We are often asked by credit managers in California if there are any additional credit approval criteria to consider when a proposed customer and credit applicant is an out-of-state (“foreign”) corporation. While each case is fact-specific, there are some general factors for credit managers to consider that uniquely apply to extending open account credit terms to foreign corporations doing business in California.
Working with Foreign Corporations in California
The first step is to confirm that the corporation has registered with the California Secretary of State as a foreign corporation doing business in California. A simple search of the California Secretary of State website will provide this information. If registered, an agent for ‘service of process’ for the corporation will have been named, which is important if there is a default in payment and collection litigation is required to collect the outstanding receivable. The foreign corporation’s failure to register in California is a red flag and requires the credit manager to follow up with the credit applicant to determine the reason they have not registered, and to confirm that the corporation is validly existing and in good standing in its home state. (Again, a search of the home state website will usually provide this information.) The credit manager may still decide to grant credit and do business with a non-registered foreign corporation. However in the event of default in payment and collection litigation, service of process may become problematic because no California agent has been named.
If litigation is required to collect the outstanding receivable, venue is usually proper in the California Superior Court in the local county where the transaction took place (whether it be rental, parts, service, sale, or any other type), even if the corporate defendant is a foreign corporation. A judgment can be obtained against the foreign corporation in the California Superior Court where the case is filed even if the foreign corporation is not registered in California. However, collecting on the judgment becomes problematic if the corporation’s only assets are in its home state. (This is true whether or not it is registered in California.) If the only assets are in the corporate judgment debtor’s home state, then the creditor is required to “domesticate” the judgment in the corporate judgment debtor’s home state prior to attempting to levy on corporate assets. Domesticating the judgment in the corporate judgment debtor’s home state requires the creditor to retain local counsel in the foreign corporation’s home state to domestic the judgment and attempt to enforce the judgment. Each state has its own rules and procedures regarding domesticating out-of-state judgments. Enforcement of the judgment will be according to the laws and procedures of the corporate judgment debtor’s home state, rather than California’s laws and procedures governing enforcement of judgments laws and procedures. Domesticating a judgment is fairly common: Our firm has been engaged by out-of-state corporations in multiple cases where that corporation needs to domesticate and pursue such a judgment in California.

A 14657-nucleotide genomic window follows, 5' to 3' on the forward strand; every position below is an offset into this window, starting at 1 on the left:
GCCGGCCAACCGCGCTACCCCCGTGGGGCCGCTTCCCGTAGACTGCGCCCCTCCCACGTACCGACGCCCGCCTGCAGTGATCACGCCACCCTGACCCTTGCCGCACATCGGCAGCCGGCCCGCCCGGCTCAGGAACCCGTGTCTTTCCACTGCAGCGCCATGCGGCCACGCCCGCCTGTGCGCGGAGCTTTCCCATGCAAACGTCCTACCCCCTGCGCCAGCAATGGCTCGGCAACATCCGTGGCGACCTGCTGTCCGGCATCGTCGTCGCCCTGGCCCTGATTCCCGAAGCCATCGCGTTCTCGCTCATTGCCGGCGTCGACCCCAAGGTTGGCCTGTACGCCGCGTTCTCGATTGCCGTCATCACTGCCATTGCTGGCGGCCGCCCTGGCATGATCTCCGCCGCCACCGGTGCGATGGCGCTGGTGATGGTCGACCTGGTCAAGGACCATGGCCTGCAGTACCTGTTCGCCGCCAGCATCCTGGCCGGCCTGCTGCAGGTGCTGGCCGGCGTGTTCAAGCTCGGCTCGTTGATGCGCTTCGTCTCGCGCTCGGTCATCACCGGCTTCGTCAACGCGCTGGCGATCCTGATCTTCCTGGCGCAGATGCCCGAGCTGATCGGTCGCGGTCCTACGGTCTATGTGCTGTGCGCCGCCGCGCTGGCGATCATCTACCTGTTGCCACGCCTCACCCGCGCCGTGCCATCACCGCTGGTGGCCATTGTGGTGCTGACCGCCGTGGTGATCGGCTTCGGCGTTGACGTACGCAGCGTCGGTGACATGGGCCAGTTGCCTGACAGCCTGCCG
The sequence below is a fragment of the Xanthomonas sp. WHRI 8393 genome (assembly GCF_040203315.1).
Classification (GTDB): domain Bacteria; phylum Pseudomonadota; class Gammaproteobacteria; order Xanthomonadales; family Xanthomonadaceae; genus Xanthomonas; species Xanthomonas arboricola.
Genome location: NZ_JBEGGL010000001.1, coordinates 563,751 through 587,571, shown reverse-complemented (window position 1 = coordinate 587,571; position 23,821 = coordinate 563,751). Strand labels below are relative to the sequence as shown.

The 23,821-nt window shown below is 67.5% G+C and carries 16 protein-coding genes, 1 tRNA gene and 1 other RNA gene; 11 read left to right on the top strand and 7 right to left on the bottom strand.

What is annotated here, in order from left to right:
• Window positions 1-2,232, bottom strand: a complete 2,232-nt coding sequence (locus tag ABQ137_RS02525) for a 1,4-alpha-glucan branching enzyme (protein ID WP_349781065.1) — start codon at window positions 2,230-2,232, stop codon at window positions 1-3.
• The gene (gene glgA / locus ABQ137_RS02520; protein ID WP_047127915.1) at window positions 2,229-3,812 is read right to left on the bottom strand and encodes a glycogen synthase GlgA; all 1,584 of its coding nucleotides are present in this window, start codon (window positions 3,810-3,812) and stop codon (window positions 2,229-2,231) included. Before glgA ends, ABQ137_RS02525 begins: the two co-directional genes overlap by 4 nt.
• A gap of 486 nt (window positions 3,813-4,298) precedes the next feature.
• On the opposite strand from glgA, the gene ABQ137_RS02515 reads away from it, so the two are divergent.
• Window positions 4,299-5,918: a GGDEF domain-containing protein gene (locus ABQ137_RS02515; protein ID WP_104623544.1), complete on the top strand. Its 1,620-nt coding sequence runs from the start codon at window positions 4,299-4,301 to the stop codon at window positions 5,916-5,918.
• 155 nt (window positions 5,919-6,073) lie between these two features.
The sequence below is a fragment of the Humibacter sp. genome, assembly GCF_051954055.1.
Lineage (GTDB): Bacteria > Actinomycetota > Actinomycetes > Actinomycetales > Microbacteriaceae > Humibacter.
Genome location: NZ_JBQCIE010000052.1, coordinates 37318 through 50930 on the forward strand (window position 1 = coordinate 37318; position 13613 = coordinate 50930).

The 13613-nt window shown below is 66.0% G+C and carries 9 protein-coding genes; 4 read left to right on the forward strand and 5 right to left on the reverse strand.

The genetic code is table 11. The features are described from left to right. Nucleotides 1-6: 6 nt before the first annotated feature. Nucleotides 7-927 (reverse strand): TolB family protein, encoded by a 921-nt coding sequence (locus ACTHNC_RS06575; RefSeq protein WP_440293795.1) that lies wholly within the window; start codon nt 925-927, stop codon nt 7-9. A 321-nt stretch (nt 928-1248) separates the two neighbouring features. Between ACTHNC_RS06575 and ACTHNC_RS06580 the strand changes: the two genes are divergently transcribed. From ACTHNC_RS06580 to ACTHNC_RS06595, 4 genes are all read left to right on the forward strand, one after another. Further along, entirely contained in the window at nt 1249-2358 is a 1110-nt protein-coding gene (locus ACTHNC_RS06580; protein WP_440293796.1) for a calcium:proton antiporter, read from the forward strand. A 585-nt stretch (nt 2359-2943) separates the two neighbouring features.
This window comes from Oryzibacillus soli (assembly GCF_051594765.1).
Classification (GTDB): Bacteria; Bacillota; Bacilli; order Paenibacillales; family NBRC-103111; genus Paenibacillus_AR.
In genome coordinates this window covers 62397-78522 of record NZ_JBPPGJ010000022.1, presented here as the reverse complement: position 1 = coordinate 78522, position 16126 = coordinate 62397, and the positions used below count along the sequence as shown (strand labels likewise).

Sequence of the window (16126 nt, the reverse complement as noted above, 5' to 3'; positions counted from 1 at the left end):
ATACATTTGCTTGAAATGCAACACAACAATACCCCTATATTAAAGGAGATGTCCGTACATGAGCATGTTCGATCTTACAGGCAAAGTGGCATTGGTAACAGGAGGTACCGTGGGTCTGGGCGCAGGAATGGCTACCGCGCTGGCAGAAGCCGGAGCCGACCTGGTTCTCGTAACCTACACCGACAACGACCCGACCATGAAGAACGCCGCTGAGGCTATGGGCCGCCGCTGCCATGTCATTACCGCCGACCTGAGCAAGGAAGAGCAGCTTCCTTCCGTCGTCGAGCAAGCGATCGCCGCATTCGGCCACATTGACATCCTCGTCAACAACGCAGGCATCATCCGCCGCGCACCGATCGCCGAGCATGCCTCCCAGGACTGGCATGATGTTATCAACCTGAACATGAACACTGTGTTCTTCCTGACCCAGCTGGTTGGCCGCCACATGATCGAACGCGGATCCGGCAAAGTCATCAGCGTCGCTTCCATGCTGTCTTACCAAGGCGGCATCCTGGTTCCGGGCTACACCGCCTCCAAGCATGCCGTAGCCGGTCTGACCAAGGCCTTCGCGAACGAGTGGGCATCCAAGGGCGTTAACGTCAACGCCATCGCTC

On the other hand, if the foreign corporation has assets that are located in California, and a judgment is obtained, then the creditor can attempt to levy on those California assets pursuant to the usual California enforcement of judgment laws, using California counsel.
Legal Advice from California Business Law Specialists
This blog is general in nature and not meant to cover any particular transaction. Each proposed transaction should be reviewed on a case-by-case basis to determine the legal and business risks involved in doing business with a foreign corporation. Contact us to discuss particular cases you may be considering or pursuing.